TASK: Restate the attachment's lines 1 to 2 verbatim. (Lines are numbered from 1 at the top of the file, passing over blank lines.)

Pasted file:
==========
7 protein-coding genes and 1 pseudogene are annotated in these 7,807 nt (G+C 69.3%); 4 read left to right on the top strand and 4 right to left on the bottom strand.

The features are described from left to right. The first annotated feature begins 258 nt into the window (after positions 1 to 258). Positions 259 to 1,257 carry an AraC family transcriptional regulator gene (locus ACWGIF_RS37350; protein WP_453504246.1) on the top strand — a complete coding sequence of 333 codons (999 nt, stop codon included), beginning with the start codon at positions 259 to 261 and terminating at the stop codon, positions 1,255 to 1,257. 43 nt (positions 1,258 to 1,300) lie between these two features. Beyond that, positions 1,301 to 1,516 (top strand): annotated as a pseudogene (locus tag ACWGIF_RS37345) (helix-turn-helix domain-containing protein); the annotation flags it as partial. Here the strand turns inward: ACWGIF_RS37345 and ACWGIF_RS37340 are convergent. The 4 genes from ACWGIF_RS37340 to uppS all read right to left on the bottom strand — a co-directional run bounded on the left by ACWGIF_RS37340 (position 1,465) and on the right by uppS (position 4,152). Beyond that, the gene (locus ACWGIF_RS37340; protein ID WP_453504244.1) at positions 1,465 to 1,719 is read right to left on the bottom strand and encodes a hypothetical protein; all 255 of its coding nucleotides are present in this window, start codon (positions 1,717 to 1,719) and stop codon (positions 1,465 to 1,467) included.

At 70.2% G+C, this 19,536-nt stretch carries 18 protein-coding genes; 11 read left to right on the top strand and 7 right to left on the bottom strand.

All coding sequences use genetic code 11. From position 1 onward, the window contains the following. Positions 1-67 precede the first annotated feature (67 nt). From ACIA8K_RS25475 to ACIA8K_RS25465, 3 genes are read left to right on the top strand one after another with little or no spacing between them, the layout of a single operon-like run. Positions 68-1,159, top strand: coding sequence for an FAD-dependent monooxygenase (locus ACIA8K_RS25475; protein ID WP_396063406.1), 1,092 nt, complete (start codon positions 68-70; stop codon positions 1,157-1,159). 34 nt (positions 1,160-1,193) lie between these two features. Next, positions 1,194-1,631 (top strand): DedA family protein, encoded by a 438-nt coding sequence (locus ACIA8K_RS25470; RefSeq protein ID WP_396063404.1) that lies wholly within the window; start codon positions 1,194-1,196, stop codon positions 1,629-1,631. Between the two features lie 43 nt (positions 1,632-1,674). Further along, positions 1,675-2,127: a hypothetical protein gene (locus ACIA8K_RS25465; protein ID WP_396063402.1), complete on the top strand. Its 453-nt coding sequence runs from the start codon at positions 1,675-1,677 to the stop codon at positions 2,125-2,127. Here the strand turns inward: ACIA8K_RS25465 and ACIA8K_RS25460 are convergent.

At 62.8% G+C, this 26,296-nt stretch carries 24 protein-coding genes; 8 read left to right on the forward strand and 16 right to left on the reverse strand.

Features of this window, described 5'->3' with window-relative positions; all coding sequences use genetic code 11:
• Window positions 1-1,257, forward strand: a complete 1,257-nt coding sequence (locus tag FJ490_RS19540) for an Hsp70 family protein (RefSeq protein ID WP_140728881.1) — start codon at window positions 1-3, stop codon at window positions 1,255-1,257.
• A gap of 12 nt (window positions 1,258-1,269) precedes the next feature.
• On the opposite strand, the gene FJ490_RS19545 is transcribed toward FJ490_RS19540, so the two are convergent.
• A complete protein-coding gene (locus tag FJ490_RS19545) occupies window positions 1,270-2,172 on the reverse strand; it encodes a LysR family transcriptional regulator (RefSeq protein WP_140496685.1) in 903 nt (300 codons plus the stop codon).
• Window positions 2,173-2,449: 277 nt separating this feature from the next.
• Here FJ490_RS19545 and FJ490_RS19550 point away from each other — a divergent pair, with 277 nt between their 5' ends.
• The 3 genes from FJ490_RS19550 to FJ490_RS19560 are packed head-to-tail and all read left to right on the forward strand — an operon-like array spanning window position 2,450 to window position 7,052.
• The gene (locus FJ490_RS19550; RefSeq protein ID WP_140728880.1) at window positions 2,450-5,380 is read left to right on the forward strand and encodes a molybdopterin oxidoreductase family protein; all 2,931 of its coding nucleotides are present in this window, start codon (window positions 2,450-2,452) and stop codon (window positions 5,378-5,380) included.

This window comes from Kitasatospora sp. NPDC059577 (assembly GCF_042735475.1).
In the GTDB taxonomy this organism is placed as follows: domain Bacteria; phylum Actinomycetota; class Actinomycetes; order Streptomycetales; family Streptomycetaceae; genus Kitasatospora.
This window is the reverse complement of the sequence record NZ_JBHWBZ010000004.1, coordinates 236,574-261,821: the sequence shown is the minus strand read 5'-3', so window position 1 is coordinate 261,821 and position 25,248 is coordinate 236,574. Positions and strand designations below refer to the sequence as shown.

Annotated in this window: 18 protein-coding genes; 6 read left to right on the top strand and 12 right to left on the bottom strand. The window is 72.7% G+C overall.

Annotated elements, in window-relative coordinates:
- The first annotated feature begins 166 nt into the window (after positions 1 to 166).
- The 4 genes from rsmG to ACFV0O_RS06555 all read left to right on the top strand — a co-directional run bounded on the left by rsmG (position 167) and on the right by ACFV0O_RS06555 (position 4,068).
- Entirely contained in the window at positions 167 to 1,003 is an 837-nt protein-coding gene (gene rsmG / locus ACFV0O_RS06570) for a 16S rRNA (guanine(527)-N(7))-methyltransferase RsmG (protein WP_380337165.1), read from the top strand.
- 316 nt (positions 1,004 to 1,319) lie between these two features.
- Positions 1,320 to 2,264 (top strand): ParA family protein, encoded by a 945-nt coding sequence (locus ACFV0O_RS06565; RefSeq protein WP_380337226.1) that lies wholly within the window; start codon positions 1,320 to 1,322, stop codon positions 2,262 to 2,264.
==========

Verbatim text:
7 protein-coding genes and 1 pseudogene are annotated in these 7,807 nt (G+C 69.3%); 4 read left to right on the top strand and 4 right to left on the bottom strand.

The features are described from left to right. The first annotated feature begins 258 nt into the window (after positions 1 to 258). Positions 259 to 1,257 carry an AraC family transcriptional regulator gene (locus ACWGIF_RS37350; protein WP_453504246.1) on the top strand — a complete coding sequence of 333 codons (999 nt, stop codon included), beginning with the start codon at positions 259 to 261 and terminating at the stop codon, positions 1,255 to 1,257. 43 nt (positions 1,258 to 1,300) lie between these two features. Beyond that, positions 1,301 to 1,516 (top strand): annotated as a pseudogene (locus tag ACWGIF_RS37345) (helix-turn-helix domain-containing protein); the annotation flags it as partial. Here the strand turns inward: ACWGIF_RS37345 and ACWGIF_RS37340 are convergent. The 4 genes from ACWGIF_RS37340 to uppS all read right to left on the bottom strand — a co-directional run bounded on the left by ACWGIF_RS37340 (position 1,465) and on the right by uppS (position 4,152). Beyond that, the gene (locus ACWGIF_RS37340; protein ID WP_453504244.1) at positions 1,465 to 1,719 is read right to left on the bottom strand and encodes a hypothetical protein; all 255 of its coding nucleotides are present in this window, start codon (positions 1,717 to 1,719) and stop codon (positions 1,465 to 1,467) included.